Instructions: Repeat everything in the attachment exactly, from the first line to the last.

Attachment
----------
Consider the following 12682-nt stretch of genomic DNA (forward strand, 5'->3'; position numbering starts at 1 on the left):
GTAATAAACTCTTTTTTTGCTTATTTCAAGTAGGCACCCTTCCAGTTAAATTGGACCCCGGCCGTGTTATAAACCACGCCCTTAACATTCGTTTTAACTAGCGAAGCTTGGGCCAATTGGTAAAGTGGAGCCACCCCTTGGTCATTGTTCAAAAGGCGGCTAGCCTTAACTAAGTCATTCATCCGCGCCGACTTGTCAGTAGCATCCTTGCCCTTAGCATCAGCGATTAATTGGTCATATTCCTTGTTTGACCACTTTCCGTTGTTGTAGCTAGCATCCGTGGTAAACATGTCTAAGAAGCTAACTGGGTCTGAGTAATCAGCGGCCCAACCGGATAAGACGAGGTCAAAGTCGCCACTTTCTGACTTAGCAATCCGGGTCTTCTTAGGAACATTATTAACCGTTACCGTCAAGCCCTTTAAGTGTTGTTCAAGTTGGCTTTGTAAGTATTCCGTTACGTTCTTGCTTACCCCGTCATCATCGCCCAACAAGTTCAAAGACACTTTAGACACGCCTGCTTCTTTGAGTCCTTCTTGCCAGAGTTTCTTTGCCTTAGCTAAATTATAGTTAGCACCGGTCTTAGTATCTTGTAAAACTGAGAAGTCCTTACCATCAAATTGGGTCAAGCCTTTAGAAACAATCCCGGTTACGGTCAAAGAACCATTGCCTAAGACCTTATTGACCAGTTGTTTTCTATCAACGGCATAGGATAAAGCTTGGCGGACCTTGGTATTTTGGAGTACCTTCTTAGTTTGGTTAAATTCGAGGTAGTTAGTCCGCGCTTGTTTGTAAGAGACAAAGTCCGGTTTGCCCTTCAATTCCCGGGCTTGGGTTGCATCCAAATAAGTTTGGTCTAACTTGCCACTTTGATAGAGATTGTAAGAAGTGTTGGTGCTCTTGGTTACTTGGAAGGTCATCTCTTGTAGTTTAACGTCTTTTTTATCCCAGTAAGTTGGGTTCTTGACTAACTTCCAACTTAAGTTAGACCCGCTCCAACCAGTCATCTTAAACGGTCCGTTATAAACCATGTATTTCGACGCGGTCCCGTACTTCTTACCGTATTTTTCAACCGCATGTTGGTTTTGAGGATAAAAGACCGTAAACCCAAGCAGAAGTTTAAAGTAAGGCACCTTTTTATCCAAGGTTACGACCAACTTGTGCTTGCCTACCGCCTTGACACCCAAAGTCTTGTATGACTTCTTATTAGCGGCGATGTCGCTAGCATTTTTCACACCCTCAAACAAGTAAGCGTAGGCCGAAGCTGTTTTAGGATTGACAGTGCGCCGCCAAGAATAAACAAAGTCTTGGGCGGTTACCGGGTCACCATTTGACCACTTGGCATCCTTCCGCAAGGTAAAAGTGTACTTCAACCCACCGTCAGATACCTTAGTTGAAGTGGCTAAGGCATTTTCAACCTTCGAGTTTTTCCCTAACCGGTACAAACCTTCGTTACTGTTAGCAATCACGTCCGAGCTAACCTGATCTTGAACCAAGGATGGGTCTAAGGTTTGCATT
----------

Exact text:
Consider the following 12682-nt stretch of genomic DNA (forward strand, 5'->3'; position numbering starts at 1 on the left):
GTAATAAACTCTTTTTTTGCTTATTTCAAGTAGGCACCCTTCCAGTTAAATTGGACCCCGGCCGTGTTATAAACCACGCCCTTAACATTCGTTTTAACTAGCGAAGCTTGGGCCAATTGGTAAAGTGGAGCCACCCCTTGGTCATTGTTCAAAAGGCGGCTAGCCTTAACTAAGTCATTCATCCGCGCCGACTTGTCAGTAGCATCCTTGCCCTTAGCATCAGCGATTAATTGGTCATATTCCTTGTTTGACCACTTTCCGTTGTTGTAGCTAGCATCCGTGGTAAACATGTCTAAGAAGCTAACTGGGTCTGAGTAATCAGCGGCCCAACCGGATAAGACGAGGTCAAAGTCGCCACTTTCTGACTTAGCAATCCGGGTCTTCTTAGGAACATTATTAACCGTTACCGTCAAGCCCTTTAAGTGTTGTTCAAGTTGGCTTTGTAAGTATTCCGTTACGTTCTTGCTTACCCCGTCATCATCGCCCAACAAGTTCAAAGACACTTTAGACACGCCTGCTTCTTTGAGTCCTTCTTGCCAGAGTTTCTTTGCCTTAGCTAAATTATAGTTAGCACCGGTCTTAGTATCTTGTAAAACTGAGAAGTCCTTACCATCAAATTGGGTCAAGCCTTTAGAAACAATCCCGGTTACGGTCAAAGAACCATTGCCTAAGACCTTATTGACCAGTTGTTTTCTATCAACGGCATAGGATAAAGCTTGGCGGACCTTGGTATTTTGGAGTACCTTCTTAGTTTGGTTAAATTCGAGGTAGTTAGTCCGCGCTTGTTTGTAAGAGACAAAGTCCGGTTTGCCCTTCAATTCCCGGGCTTGGGTTGCATCCAAATAAGTTTGGTCTAACTTGCCACTTTGATAGAGATTGTAAGAAGTGTTGGTGCTCTTGGTTACTTGGAAGGTCATCTCTTGTAGTTTAACGTCTTTTTTATCCCAGTAAGTTGGGTTCTTGACTAACTTCCAACTTAAGTTAGACCCGCTCCAACCAGTCATCTTAAACGGTCCGTTATAAACCATGTATTTCGACGCGGTCCCGTACTTCTTACCGTATTTTTCAACCGCATGTTGGTTTTGAGGATAAAAGACCGTAAACCCAAGCAGAAGTTTAAAGTAAGGCACCTTTTTATCCAAGGTTACGACCAACTTGTGCTTGCCTACCGCCTTGACACCCAAAGTCTTGTATGACTTCTTATTAGCGGCGATGTCGCTAGCATTTTTCACACCCTCAAACAAGTAAGCGTAGGCCGAAGCTGTTTTAGGATTGACAGTGCGCCGCCAAGAATAAACAAAGTCTTGGGCGGTTACCGGGTCACCATTTGACCACTTGGCATCCTTCCGCAAGGTAAAAGTGTACTTCAACCCACCGTCAGATACCTTAGTTGAAGTGGCTAAGGCATTTTCAACCTTCGAGTTTTTCCCTAACCGGTACAAACCTTCGTTACTGTTAGCAATCACGTCCGAGCTAACCTGATCTTGAACCAAGGATGGGTCTAAGGTTTGCATT